Rupali’s father died, and her mom begged part-time. What hope could there be for a different future for Rupali?

Amongst the poorest families in Bangladesh, only 22 per cent of children go to secondary school. That was true for Rupali’s parents. Neither of them knew how to read or write, having dropped out of school when they were young to start working.

In their rural community in Bangladesh, young boys would start working in the fields in order to help feed their families. Most people believed there was little point in educating girls, as their primary duties in life were to be cooking, cleaning and raising children.

But over the last several generations, there has been a shift. There are now more girls enrolled in primary and secondary school than boys. The government of Bangladesh has made primary education mandatory, which has vastly contributed to an increase in the country’s literacy rate.

Although attitudes towards educating girls have shifted, there are still barriers. Bangladesh has one of the highest rates of child marriage in the world. A third of women in Bangladesh are married before age 15. Child marriage is especially common among poor rural populations. Many families believe that the onset of puberty is a sign that a girl is ready for marriage, while men wait to marry until they are financially independent. Child marriage can leave the families of girls destitute, as the practice of dowry is becoming more common. Although illegal, many poor families pay a sum to the groom’s family. As the price of a dowry often rises as a girl ages, it behooves families to marry their daughters younger.

Two bangladeshi girls sit beside their mother

All this results in many girls in Bangladesh having children when they are still in their adolescence. In fact, Bangladesh has one of the highest rates of adolescent motherhood in the world. Having children young is linked to higher maternal mortality rates. When mothers are young and uneducated, it also leads to higher rates of disease and mortality in their infants.

Another challenge facing women in Bangladesh is violence. More than half of women report having been physically or sexually abused by their husbands. One-third of people think a husband is justified in beating his wife in certain circumstances. As women are often much younger than their husbands, they often lack a voice and the power to make simple decisions for themselves such as when to leave the house and whom they visit.

It seemed like this was what Rupali’s future would hold too—dropping out of school, marrying young, and continuing the cycle of poverty.

Her world had been shattered when her father passed away when she was only seven years old. After that, her mother, Joshoda, struggled to provide for the family. In harvest time, Joshoda makes the equivalent of about $2.30 a day working in other people’s fields. But during the off season, she resorts to begging in the local market in order to feed her children. Rupali’s dream had been to become a doctor. But after her father died, she knew that dream was impossible.

But as it happened, soon after her father’s death, a local child development centre opened in Rupali’s community. Joshoda—who had always wanted her daughters to have a different life than she had—registered Rupali immediately.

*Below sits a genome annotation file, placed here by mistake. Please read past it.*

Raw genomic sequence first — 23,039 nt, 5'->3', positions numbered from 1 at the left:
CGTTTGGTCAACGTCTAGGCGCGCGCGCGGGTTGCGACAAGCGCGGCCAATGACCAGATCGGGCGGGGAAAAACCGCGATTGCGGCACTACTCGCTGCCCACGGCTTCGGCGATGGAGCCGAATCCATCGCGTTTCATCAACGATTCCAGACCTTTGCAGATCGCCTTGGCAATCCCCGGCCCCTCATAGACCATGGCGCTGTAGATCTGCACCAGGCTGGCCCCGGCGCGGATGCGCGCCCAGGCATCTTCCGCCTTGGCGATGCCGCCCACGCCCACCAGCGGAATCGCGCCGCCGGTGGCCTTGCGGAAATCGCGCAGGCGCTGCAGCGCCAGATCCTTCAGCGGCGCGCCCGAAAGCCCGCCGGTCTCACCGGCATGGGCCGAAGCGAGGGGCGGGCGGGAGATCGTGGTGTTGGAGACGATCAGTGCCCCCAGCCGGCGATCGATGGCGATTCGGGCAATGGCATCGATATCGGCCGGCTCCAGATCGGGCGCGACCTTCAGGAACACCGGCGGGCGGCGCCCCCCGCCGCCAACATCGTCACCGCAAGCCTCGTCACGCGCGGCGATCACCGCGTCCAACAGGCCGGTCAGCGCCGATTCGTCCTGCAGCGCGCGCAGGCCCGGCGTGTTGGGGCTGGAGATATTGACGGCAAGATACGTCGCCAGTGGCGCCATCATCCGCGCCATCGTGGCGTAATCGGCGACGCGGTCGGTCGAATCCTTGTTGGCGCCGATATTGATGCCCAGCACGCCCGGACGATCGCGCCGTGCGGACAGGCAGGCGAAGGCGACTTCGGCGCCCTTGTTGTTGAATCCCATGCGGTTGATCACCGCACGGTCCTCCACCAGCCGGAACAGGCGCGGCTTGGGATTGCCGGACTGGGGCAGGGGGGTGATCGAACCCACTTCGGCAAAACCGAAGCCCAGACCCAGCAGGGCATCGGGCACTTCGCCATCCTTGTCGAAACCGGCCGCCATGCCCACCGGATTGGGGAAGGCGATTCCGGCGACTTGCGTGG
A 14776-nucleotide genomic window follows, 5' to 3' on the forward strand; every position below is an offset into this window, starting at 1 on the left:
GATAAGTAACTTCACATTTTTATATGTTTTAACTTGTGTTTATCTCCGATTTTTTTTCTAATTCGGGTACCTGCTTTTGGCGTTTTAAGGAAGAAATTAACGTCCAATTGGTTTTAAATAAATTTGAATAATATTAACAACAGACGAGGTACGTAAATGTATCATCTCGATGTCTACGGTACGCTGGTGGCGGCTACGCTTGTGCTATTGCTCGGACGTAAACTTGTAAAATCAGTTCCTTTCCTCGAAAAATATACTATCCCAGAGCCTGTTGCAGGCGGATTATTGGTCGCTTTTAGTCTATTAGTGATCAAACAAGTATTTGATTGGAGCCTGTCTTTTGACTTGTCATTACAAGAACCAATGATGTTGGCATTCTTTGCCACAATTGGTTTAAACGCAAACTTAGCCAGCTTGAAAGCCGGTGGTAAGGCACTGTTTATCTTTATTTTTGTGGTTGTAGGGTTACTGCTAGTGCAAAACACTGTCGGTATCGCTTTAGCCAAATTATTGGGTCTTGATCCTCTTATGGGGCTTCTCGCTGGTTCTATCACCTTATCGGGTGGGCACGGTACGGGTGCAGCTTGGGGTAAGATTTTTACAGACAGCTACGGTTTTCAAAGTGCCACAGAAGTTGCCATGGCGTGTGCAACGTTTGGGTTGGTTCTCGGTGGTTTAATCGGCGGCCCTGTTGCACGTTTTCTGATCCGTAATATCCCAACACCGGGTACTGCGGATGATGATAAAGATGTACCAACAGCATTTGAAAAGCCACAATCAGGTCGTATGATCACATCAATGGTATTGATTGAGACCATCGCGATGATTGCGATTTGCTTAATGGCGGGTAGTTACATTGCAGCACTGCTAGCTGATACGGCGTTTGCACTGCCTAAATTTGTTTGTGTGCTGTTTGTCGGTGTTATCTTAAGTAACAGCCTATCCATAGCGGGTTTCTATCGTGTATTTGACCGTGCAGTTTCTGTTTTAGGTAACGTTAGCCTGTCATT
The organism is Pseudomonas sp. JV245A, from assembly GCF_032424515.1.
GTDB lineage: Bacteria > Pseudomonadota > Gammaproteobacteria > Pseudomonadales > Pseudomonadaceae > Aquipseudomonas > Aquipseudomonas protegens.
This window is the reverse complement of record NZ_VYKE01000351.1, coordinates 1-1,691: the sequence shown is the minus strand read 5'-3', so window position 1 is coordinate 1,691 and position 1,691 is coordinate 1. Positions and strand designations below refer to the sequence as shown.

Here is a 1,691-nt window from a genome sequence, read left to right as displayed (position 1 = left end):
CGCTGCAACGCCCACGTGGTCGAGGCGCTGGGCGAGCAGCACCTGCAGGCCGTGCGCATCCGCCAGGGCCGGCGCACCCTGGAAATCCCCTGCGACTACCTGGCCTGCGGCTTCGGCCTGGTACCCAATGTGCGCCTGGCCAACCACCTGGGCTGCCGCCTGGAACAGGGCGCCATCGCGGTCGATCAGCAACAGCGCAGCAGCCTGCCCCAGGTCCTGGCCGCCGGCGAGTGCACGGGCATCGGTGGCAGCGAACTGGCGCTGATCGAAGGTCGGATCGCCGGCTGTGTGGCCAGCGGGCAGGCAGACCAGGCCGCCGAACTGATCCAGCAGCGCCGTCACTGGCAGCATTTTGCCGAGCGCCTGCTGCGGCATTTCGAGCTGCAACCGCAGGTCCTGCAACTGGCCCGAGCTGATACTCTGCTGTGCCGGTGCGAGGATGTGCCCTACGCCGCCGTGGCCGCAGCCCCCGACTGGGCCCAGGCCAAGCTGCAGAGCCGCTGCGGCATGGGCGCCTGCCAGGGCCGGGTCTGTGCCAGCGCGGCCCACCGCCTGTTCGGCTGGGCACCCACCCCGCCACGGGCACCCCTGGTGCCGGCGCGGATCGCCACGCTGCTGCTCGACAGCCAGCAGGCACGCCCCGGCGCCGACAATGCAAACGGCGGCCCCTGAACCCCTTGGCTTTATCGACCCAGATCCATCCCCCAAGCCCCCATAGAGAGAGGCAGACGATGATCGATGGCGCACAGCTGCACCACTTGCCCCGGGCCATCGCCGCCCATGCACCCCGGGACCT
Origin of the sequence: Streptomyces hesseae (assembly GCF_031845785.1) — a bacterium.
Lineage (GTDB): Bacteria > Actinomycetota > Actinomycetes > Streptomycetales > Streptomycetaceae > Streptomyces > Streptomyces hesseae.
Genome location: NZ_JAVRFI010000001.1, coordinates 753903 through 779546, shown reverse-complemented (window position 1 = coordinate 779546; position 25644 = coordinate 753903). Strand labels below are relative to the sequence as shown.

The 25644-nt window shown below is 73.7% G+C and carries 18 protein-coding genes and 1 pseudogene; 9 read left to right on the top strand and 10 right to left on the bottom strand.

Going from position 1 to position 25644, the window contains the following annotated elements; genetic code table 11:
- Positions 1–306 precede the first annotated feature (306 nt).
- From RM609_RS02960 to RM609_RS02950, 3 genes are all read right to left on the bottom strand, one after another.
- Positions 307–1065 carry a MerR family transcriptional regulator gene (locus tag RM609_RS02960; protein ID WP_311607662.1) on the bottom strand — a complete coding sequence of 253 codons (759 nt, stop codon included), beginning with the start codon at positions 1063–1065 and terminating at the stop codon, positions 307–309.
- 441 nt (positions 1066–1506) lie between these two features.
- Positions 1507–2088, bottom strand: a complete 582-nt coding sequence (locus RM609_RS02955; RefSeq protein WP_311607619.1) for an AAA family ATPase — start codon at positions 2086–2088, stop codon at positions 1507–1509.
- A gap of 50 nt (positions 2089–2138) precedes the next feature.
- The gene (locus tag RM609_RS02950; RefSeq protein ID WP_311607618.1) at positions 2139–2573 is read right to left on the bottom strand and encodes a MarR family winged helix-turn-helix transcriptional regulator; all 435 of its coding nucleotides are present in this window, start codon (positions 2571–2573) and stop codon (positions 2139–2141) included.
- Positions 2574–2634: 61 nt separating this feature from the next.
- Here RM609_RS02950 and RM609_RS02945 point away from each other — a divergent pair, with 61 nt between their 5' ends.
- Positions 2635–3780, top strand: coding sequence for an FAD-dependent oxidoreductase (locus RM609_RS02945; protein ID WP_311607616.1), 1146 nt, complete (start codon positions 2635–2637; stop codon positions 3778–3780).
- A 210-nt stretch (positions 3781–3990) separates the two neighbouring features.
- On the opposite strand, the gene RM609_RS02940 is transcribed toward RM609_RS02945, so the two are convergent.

Rupali suddenly had social workers and tutors at the centre who cared about her life and who gave guidance for her future. They ensured she stayed in school, and Rupali’s dream of becoming a doctor flickered back to life.

Education makes a significant difference in a girl’s future. It increases the likelihood that she will delay marriage and childbearing. It decreases her likelihood of dying due to pregnancy-related causes. It increases the chances that her babies will survive into adulthood. And it decreases the chance of domestic violence in her home.

A bangladeshi girl helps her mother by getting water for cleaning. She pours water from a silver basin into a container on the ground. Rupali, now 12, is dedicated to her education. She spends three hours every day studying—and teaching her younger sister, Sonali, how to read and write. “I used to find it difficult to study when I needed help at home because mummy and daddy didn’t know how to read and write,” says Rupali. “But I am happy to be able to guide my sister in her studies.

Besides helping her sister, Rupali has learned character at the child development centre. She eagerly helps her mom with household chores such as cooking, gathering water, cleaning and washing dishes. Joshoda is thankful for her responsible daughters, saying, “My daughters have been an overwhelming blessing in my life for which I am eternally indebted to the sponsors.”

Although she didn’t get to study herself and some days can’t earn even a penny, Joshoda always encourages her daughters to study and work hard so that they may never see the difficult days that she has encountered.

Sonali has just entered the first grade. She is excited to follow in her big sister’s footsteps. Meanwhile, Rupali continues to work hard at school, hoping to one day fulfill her dream of becoming a doctor.

Words by J. Sangma and Amber Van Schooneveld; photos by J. Sangma

Sources: UNICEF Women and Girls in Bangladesh; UNICEF statistics by country

Written by: Compassion Canada